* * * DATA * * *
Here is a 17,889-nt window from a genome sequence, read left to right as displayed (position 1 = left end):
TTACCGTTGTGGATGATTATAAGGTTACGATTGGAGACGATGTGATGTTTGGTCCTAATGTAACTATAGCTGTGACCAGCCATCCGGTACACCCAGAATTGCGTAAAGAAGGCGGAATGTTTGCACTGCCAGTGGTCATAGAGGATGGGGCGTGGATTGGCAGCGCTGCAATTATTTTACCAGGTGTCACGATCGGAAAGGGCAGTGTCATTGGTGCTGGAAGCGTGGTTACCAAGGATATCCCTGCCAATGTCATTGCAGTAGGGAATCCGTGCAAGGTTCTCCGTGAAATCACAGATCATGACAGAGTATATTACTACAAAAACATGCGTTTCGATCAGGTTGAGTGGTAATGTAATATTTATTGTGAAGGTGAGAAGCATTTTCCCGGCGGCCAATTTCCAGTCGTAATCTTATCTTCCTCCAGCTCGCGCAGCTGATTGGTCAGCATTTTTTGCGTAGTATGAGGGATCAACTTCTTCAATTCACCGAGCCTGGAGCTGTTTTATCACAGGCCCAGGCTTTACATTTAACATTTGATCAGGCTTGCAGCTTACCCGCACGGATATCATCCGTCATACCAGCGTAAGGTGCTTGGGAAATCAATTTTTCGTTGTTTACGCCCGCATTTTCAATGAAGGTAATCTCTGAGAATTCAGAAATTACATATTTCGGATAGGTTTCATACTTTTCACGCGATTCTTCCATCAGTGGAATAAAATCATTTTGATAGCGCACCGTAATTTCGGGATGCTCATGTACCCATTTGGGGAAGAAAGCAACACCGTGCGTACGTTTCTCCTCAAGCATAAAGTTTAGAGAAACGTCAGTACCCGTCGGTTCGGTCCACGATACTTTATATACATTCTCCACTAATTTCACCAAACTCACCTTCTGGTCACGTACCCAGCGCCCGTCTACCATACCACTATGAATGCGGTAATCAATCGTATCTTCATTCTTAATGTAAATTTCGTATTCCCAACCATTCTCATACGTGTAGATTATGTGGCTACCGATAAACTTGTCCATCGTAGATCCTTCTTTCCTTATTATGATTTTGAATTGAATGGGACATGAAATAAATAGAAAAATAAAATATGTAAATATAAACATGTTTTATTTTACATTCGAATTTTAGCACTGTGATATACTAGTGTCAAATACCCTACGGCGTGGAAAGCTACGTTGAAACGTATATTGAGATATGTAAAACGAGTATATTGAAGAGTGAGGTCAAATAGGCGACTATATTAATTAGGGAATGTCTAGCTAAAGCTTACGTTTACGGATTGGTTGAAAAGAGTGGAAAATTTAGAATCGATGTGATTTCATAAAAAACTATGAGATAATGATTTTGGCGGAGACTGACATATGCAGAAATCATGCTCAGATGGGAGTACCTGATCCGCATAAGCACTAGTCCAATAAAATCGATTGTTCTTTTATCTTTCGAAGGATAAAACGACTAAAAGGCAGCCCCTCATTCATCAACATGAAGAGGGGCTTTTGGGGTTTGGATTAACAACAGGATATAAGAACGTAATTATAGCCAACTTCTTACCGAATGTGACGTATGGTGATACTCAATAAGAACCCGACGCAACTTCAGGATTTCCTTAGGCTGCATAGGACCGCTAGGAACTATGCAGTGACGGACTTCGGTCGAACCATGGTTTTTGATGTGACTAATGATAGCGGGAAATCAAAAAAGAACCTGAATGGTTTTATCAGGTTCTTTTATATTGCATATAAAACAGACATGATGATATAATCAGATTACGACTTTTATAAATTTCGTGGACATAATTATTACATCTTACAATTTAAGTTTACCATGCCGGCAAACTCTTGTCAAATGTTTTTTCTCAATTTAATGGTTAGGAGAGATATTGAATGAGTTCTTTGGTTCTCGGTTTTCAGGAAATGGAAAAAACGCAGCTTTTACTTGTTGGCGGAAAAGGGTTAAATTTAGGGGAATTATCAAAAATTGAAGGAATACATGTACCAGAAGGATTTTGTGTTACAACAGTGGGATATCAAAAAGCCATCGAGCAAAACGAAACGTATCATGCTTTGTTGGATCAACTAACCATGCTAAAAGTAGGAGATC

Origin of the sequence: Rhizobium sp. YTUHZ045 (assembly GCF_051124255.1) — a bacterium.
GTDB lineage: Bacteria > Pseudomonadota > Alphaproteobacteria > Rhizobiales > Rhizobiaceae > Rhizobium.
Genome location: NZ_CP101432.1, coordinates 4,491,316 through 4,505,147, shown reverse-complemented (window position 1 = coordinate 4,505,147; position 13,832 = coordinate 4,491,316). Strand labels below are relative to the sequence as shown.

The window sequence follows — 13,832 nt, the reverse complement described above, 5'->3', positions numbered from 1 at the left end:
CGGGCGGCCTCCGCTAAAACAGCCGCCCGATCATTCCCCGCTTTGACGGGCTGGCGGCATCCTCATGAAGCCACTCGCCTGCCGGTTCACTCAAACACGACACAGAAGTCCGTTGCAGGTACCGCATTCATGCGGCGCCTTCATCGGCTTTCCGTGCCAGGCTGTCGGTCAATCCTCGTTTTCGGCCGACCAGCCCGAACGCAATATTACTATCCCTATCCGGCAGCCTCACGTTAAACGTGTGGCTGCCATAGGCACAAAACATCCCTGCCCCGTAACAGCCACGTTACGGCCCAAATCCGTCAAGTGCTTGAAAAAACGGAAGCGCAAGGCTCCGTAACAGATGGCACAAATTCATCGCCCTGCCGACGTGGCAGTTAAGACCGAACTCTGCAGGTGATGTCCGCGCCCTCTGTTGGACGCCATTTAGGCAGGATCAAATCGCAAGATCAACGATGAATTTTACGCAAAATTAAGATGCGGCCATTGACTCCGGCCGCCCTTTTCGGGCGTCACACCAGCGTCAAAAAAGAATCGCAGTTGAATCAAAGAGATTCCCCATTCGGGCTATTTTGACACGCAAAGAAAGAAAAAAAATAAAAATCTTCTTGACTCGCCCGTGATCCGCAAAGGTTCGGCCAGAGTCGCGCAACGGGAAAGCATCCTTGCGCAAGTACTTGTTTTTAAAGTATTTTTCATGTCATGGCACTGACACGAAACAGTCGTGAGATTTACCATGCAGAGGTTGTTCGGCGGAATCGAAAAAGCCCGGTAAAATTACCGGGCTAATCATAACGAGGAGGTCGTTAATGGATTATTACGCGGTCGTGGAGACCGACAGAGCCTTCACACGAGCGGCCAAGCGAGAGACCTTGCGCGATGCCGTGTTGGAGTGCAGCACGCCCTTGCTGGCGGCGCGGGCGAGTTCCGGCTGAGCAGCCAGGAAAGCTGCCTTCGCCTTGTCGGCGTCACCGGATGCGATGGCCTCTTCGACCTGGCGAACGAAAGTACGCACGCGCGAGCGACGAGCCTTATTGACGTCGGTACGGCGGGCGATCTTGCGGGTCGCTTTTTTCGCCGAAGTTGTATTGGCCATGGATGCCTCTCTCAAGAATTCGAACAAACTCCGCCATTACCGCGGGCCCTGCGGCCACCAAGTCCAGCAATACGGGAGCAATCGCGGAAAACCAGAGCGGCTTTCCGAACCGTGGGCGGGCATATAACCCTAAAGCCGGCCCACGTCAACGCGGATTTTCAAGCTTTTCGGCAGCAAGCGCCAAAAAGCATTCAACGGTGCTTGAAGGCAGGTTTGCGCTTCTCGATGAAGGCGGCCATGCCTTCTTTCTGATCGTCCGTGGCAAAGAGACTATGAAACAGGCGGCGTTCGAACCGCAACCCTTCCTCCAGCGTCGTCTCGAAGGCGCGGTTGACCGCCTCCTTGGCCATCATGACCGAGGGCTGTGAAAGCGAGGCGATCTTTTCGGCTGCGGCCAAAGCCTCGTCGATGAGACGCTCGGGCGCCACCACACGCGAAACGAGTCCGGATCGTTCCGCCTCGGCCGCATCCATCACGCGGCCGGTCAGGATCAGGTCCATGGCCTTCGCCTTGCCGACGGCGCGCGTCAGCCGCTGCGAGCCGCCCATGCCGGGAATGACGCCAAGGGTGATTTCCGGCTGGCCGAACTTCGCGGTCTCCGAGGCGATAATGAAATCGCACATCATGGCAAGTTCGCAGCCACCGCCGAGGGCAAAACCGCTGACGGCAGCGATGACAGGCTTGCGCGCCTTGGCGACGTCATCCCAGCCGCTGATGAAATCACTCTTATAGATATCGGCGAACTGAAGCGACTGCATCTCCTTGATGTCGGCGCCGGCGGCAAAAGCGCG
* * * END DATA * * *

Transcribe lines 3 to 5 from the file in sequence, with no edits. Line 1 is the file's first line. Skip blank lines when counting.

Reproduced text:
Origin of the sequence: Rhizobium sp. YTUHZ045 (assembly GCF_051124255.1) — a bacterium.
GTDB lineage: Bacteria > Pseudomonadota > Alphaproteobacteria > Rhizobiales > Rhizobiaceae > Rhizobium.
Genome location: NZ_CP101432.1, coordinates 4,491,316 through 4,505,147, shown reverse-complemented (window position 1 = coordinate 4,505,147; position 13,832 = coordinate 4,491,316). Strand labels below are relative to the sequence as shown.